Wedding in Orissa is a simple affair and is devoid of any extravaganza or opulence. Though the ceremony performed is much like those performed in the Hindu marriage ceremony, there are many different aspects to it. Simplicity and modesty are important factors that define an Oriya wedding. The rituals performed are not at all elaborate. As a part of the wedding ceremony, the bride and the bridegroom are taken to the mandap, where the two are made to sit next to each other, while the priest recites the mantras. Kanyadaan and Haatha Ghanti are two main customs practiced in Oriya wedding. To get detailed information about the traditional Oriya wedding ceremonies performed, explore through the following lines.
Oriya Wedding Customs
Kanyadaan & Saptapadi Custom
The marriage rituals in Oriya wedding ceremony begins with Kanyadaan. The place, where the ritual is performed, is beautifully adored with flowers and leaves. The ceremony begins with the lighting of the scared fire. The purohit or the priest then starts reciting mantras. The focus of this ritual is on saptapadi of every ritual. Firstly, seven heaps of rice grain, symbolizing the seven hills and the saptakulaparwata, are worshipped. Thereafter, the bride and the bridegroom take "saat phere" or seven rounds around the scared fire. Traditionally, the ritual signifies handing over the daughter to the groom by the bride's father.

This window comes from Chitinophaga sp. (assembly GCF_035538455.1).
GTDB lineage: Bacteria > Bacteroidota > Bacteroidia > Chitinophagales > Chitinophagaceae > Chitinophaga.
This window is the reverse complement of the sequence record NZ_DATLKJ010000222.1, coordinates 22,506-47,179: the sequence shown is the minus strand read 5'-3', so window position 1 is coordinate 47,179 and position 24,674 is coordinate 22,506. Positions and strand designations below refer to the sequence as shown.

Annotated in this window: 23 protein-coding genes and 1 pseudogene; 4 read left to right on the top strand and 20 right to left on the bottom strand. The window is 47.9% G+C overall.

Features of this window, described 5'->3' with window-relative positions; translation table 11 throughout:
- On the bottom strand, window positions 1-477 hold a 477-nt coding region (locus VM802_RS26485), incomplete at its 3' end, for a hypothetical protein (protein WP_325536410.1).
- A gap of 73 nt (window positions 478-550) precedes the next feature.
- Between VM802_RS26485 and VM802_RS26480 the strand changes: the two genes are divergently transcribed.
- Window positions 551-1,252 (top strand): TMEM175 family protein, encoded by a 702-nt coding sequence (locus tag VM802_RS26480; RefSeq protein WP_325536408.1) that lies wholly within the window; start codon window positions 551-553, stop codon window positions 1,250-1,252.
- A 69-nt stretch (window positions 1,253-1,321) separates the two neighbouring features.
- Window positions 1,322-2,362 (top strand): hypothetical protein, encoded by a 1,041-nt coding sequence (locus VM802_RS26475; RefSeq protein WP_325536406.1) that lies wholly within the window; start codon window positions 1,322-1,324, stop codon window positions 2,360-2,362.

Haatha Ghanti Custom
Once the bride and groom have taken the seven rounds around the fire, 'Laja' or puffed rice is offered to the fire. While performing this ritual, the brother of the bride stands beside the couple, who face each other. He places his sister's hands on the grooms and puts the puffed rice into them. Together, the couple offers the Laja to the God of fire while the priest continuously chants mantras.